The Cardinals have officially announced that they’ve agreed to a two-year deal with free agent outfielder Carlos Beltran, pending a physical.
The deal is reportedly worth $25-26 million. That would be the largest outlay by the Cardinals to a free agent not already in the organization since Jason Isringhausen received a guaranteed $27 million before the 2002 season.
A switch-hitting outfielder, Beltran has one of baseball’s most well-rounded offensive games. He is a lifetime .283 hitter with both on-base ability (a career .361 average) and power (.496 slugging percentage). He’s one of the most efficient base-stealers in Major League history, with 293 steals in 334 attempts for an 87.7 percent success rate. In 2011, he put up a combined .300/.385/.525 line in 142 games with the Mets and Giants.
Beltran, a three-time Gold Glove winner in center field, moved to right field in 2011 as he made his way back to full strength from knee surgery. He will likely start the 2011 season in right field, with Lance Berkman moving to first base in place of Albert Pujols, while Allen Craig is out due to his own offseason knee operation.
Once Craig comes back, Beltran would probably still play plenty of right field. But he also could get more time in center field, spelling Jon Jay against left-handed pitchers and allowing new manager Mike Matheny a great deal of flexibility in making out his lineup.
The Cardinals’ path toward retaining Albert Pujols may be getting clearer. Multiple reports have indicated that the Miami Marlins are out of the pursuit for the three-time National League Most Valuabe Player, and while signs are that it’s not quite that cut-and-dried, it does appear that recent developments favor St. Louis.
A Major League source said flatly on Wednesday that the Marlins are not out of the bidding, and a second source said that “the door is not closed.” But Miami’s front office has begun pursuing other options, including an aggressive push for free-agent left-hander Mark Buehrle.
That doesn’t necessarily mean that the Marlins will not sign Pujols, but it has been clear for some time that Miami desired a quick resolution and is willing to move on if it is not able to reel in the superstar.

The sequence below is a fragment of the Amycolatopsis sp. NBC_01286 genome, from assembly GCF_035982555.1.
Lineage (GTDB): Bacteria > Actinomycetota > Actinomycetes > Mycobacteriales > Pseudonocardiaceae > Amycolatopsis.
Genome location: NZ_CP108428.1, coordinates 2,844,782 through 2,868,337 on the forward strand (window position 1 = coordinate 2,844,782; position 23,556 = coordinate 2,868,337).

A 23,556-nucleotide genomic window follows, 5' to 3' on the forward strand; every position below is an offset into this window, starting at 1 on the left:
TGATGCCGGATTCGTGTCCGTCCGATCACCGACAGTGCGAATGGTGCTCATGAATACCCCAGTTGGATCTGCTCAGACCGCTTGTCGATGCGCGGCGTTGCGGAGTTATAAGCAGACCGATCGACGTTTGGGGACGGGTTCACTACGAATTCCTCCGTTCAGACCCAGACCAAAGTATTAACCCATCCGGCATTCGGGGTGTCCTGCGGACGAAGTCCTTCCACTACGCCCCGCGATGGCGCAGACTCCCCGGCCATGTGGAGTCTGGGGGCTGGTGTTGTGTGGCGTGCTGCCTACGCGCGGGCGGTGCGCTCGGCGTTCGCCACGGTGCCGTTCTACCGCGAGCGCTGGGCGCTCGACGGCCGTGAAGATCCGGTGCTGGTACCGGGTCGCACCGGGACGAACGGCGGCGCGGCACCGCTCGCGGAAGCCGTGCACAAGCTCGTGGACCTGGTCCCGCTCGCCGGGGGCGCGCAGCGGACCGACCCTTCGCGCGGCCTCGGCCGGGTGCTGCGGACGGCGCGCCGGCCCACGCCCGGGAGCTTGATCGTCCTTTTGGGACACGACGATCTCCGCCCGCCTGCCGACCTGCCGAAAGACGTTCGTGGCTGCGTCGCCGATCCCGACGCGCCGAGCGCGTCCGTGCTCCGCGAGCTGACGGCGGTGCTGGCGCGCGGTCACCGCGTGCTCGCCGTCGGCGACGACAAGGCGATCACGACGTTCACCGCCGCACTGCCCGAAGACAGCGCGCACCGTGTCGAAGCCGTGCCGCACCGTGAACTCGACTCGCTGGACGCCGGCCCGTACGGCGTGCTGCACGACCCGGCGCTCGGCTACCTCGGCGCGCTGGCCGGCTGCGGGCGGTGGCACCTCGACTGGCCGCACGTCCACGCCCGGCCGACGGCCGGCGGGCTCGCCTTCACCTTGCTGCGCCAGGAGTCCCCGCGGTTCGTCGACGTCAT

It’s unclear exactly how many clubs are in seriously on Pujols. Reports Tuesday night indicated the presence of a third team in the bidding, with a 10-year offer, but that team has not been identified publicly.
St. Louis presented a new offer to Pujols’ agent, Dan Lozano, on Tuesday. That offer reportedly reached 10 years, but a Major League source indicated that a deal of that length was never presented by the Cardinals.
Cardinals general manager John Mozeliak said Tuesday evening that his team has tendered a new contract offer to Albert Pujols. Mozeliak declined to provide any specifics on the offer, or to illuminate how or whether it differs from the club’s offer last winter to Pujols.
Still, it’s movement, and is believed to be the first offer the club has made since the season ended. Asked whether the ball was in the Cardinals’ court or that of Pujols’ camp, Mozeliak simply said: “theirs.”
The Marlins have reportedly made a 10-year offer to Pujols, and the two clubs appear to be the only serious suitors for the three-time National League Most Valuable Player at this time. Florida has aggressively stepped up its pursuit of Pujols since the Winter Meetings began.
Mozeliak told reporters that he has the impression that resolution on Pujols’ situation could well come sooner rather than later.
If the Cardinals are looking to trade Kyle Lohse, it would be news to the right-hander. And that’s an issue.
According to a Twitter post by a Chicago Tribune reporter, St. Louis is “shopping” the veteran right-hander. The goal, it is claimed, would be to create room so that the Cards could sign St. Louis-area native Mark Buehrle. The Cardinals have five starters under contract for 2012: Lohse, Adam Wainwright, Chris Carpenter, Jaime Garcia and Jake Westbrook.